Researchers from the University of Arizona have found that having a higher body mass index, or BMI, can negatively impact cognitive functioning in older adults.

‘The higher your BMI, the more your inflammation goes up,’ explained Kyle Bourassa, lead author of the study, which is published in the journal, Brain, Behavior and Immunity.

‘Prior research has found that inflammation – particularly in the brain – can negatively impact brain function and cognition.’

Previous studies also have linked higher BMI to lower cognitive functioning. But how and why the two are connected was far less clear.

‘We saw this effect, but it’s a black box. What goes in between?’, said Kyle, a UA psychology doctoral student.

‘Establishing what biologically plausible mechanisms explain this association is important to be able to intervene later.’

Kyle and his co-author, UA Psychology Professor David Sbarra, analysed data from the English Longitudinal Study of Aging, which includes over 12 years’ worth of information on the health, wellbeing and social and economic circumstances of the English population age 50 and older.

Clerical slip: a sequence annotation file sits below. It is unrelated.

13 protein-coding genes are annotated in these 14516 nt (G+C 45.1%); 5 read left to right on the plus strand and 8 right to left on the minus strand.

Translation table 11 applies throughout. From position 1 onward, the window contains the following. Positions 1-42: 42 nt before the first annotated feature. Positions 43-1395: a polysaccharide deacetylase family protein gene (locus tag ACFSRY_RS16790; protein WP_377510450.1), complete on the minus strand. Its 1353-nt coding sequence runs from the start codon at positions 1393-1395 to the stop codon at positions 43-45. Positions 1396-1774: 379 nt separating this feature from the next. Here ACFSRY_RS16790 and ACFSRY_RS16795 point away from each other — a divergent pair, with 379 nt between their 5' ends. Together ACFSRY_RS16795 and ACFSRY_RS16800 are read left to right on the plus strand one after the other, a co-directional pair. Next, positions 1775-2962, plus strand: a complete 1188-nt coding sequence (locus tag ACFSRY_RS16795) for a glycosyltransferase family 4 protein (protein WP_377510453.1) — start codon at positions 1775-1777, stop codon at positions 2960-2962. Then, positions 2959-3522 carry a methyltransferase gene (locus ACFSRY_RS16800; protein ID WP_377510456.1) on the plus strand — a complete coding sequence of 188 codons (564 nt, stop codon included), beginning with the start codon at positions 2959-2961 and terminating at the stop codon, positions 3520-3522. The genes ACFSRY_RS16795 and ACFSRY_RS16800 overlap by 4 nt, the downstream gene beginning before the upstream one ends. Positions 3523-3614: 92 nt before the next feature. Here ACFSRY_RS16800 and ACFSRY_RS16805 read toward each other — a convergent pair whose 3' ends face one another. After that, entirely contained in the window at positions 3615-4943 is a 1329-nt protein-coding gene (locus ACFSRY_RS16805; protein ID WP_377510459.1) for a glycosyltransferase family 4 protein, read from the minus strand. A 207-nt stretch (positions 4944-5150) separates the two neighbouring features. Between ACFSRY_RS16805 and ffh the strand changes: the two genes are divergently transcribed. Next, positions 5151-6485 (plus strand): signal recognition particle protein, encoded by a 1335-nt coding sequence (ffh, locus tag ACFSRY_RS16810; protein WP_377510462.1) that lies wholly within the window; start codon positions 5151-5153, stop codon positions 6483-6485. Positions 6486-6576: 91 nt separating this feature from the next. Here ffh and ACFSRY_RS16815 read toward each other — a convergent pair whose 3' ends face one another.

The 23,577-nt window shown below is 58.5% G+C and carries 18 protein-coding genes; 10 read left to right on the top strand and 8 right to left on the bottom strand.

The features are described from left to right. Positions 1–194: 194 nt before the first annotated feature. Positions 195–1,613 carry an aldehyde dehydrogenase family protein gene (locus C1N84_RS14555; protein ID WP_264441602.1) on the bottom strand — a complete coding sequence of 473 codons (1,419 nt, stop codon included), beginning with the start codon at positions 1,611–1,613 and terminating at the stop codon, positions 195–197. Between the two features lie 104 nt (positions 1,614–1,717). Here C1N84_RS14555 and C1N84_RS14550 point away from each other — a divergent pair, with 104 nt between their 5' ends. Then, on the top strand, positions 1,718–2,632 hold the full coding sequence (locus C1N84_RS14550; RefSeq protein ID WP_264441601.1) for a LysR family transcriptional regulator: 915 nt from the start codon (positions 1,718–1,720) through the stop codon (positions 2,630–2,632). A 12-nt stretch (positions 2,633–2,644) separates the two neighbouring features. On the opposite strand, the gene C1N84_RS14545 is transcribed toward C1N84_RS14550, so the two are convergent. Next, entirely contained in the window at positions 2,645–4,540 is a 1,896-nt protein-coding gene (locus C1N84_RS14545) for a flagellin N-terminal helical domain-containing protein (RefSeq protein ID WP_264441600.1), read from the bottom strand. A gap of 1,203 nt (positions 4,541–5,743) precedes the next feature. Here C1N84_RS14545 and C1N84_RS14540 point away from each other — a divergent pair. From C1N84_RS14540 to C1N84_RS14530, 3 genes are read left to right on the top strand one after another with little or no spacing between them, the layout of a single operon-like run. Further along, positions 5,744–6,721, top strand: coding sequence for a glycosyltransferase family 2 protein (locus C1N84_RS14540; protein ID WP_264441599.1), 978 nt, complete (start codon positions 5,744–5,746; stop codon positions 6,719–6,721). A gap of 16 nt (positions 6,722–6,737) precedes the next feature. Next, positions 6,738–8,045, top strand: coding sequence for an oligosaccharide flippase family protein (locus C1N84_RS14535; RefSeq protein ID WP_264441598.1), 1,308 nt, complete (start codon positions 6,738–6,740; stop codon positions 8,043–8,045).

Using two separate samples from the study – one of about 9,000 people and one of about 12,500 – researchers looked at aging adults over a six-year period. They had information on study participants’ BMI, inflammation and cognition, and they found the same outcome in both samples.

‘The higher participants’ body mass at the first time point in the study,’ Kyle said, ‘the greater the change in their CRP levels over the next four years. CRP stands for C-reactive protein, which is a marker in the blood of systemic inflammation in your body. Change in CRP over four years then predicted change in cognition six years after the start of the study. The body mass of these people predicted their cognitive decline through their levels of systemic inflammation.’

The findings support existing literature linking inflammation to cognitive decline and take it a step further by illuminating the important role of body mass in the equation.

However, David added a word of caution in trying to understand the findings, saying, ‘The findings provide a clear and integrative account of how BMI is associated with cognitive decline through systemic inflammation, but we need to remember that these are only correlational findings.

‘Of course, correlation does not equal causation. The findings suggest a mechanistic pathway, but we cannot confirm causality until we reduce body mass experimentally, then examine the downstream effects on inflammation and cognition.